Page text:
The guitars are a feature of the music on the album, solos shared, reminding us of the Westbrook penchant, going back to early days of Chris Spedding. This is especially evident in Matthew North’s contribution on the arrangement of 'Bathing Belles And Fiscal Analysts' and Jesse Molins on 'Drowned In The Flood'.
It’s also an opportunity for saxophonist Roz Harding to show her undoubted talent and flexibility of approach, never failing to impress whether with the Westbrook Orchestra or in the smaller settings of Dave Holdsworth’s group or here. In 'Big Baby Hips', she adds to the dislocation of the distorted guitars, whilst her solo on 'Weltende Begins' mixes abstraction with pure notes, exploring the range of sound. Going into 'Weltende', her melodic alto leads into the poem of Jakob Van Hoddis, the catastrophic events given a theatrical cabaret slant.
An apocalyptic vision pervades the album, reflecting the effects of climate change, disaster and humankind’s disregard and stupidity, Kate Westbrook’s expressive and versatile voice ranging from bitterness and menace to dismay and cynicism. This is shown on an extraordinary version of Irving Berlin’s 'Let’s Face The Music And Dance' – an ironical and sardonic statement of hedonism and decadence. It’s not an invitation but an instructive warning of the inability to face consequences, the impending world conflict gaining momentum.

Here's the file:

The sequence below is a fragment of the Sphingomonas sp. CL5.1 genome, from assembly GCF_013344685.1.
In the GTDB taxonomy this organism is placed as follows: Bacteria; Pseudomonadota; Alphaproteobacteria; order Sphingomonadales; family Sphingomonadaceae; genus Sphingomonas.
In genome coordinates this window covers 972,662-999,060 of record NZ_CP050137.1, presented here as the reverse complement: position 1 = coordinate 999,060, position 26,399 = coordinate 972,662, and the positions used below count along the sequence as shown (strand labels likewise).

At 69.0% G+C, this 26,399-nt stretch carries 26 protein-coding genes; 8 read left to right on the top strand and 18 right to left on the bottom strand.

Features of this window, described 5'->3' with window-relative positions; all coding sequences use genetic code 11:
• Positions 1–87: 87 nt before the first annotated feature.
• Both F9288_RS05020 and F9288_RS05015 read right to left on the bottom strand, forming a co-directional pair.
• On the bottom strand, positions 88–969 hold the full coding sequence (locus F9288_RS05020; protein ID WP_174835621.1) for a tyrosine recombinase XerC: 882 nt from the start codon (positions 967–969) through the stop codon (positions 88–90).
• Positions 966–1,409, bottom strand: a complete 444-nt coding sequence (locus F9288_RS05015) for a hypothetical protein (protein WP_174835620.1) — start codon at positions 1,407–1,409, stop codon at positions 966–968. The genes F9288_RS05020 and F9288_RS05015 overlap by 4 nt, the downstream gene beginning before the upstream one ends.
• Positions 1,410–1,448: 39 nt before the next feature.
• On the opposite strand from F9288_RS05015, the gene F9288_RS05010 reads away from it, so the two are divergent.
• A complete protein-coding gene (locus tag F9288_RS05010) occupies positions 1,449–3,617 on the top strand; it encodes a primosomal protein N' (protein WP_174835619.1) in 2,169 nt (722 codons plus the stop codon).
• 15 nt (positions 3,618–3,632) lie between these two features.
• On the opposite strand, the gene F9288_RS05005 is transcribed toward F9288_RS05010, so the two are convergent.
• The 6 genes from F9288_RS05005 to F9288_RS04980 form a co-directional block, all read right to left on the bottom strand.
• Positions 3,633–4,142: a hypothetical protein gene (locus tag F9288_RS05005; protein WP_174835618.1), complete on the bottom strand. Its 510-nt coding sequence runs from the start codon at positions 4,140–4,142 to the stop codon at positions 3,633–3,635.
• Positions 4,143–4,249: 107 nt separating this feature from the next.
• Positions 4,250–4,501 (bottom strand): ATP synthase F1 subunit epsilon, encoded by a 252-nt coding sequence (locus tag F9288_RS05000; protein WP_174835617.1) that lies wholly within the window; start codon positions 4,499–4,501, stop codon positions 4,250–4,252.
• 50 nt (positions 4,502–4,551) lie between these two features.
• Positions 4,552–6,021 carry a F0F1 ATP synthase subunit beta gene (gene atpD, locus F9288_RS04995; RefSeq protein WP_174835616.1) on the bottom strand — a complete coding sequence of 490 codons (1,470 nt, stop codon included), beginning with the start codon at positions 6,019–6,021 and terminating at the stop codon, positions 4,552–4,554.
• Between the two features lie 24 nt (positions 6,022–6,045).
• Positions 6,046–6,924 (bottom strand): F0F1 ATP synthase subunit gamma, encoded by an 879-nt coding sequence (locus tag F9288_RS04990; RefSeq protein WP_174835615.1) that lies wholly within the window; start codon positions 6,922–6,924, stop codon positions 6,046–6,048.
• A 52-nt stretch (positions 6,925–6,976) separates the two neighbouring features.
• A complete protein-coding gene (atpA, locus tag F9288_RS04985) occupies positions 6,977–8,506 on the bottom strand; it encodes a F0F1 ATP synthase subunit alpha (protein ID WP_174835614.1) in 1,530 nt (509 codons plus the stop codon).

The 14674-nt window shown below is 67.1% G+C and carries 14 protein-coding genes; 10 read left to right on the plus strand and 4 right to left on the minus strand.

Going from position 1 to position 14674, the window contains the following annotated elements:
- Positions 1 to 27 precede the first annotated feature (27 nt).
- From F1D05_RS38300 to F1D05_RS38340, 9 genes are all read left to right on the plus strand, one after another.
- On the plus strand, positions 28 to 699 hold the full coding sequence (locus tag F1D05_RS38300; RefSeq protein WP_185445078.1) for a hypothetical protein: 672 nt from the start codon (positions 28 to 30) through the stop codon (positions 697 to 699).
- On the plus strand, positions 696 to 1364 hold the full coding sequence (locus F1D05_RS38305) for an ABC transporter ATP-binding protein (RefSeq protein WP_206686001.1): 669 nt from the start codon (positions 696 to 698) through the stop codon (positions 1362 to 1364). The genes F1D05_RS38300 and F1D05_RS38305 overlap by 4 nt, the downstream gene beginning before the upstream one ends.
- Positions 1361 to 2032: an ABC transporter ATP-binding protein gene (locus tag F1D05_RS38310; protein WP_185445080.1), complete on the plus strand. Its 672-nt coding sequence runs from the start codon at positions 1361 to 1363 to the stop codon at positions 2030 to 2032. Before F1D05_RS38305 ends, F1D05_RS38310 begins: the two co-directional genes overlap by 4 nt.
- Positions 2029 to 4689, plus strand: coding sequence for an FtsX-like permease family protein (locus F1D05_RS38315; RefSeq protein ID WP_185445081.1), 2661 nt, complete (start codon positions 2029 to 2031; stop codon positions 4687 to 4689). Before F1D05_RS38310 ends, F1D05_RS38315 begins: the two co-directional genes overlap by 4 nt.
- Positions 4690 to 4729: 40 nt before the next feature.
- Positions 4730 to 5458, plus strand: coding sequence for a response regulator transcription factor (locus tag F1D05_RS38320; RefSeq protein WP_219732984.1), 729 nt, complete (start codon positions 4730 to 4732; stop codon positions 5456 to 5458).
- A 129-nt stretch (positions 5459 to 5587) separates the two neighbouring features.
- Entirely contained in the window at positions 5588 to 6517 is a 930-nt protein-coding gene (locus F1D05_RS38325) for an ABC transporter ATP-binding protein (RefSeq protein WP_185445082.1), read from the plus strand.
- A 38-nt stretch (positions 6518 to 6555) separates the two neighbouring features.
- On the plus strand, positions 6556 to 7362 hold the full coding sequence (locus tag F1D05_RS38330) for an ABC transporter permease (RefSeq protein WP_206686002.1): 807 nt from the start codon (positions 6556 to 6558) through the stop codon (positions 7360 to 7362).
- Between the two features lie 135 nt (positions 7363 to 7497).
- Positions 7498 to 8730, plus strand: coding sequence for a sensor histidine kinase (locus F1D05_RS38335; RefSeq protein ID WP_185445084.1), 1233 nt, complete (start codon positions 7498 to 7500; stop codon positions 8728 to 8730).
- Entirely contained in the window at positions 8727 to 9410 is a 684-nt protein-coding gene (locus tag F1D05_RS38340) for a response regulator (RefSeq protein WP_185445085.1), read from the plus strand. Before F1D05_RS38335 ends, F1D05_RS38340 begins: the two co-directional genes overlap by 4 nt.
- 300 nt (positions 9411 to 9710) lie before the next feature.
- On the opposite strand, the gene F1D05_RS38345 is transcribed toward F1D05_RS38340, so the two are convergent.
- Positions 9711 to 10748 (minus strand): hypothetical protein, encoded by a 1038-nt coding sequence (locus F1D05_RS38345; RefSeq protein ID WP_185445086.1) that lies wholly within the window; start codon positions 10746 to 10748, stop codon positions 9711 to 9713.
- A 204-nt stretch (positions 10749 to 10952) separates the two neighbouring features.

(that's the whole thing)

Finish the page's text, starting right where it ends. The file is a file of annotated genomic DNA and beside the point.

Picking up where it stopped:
'Menace De Catastrophe Naturelle', although softened by its delivery in French, has the piano setting down a repetitive vamping, and with Coach York’s drums incessantly metronomic and Kate’s inflections, it succeeds in producing an underlying air of unease.
But it’s not all desolation and gloom. 'Storm Petrel' gives an inkling of optimism as it rises above those drowning and doomed in the quagmire. Harding strongly leads the theme as the bird, inevitably affected, manages to retain a freedom that separates it from the human condition. A straight reading by Billie Bottle’s lyrical piano accompanies the singer through the Rossini/Ferretti aria 'Once Upon A Time', having its focus on innocence and goodness.
The slightly ribald 'Rooster Rabelais’' slow introductory passage leads into a piece of lighter-hearted almost Vaudevillian hokum, interspersed with Harding’s clucking, squawking soprano mimicry of poultry, though darkness is never far away.
A thought-provoking album and an apposite image of the world in these difficult times. There is much to admire in the music and, it has to be said, in the sentiments expressed.
Matthew Wright - Jazz Journal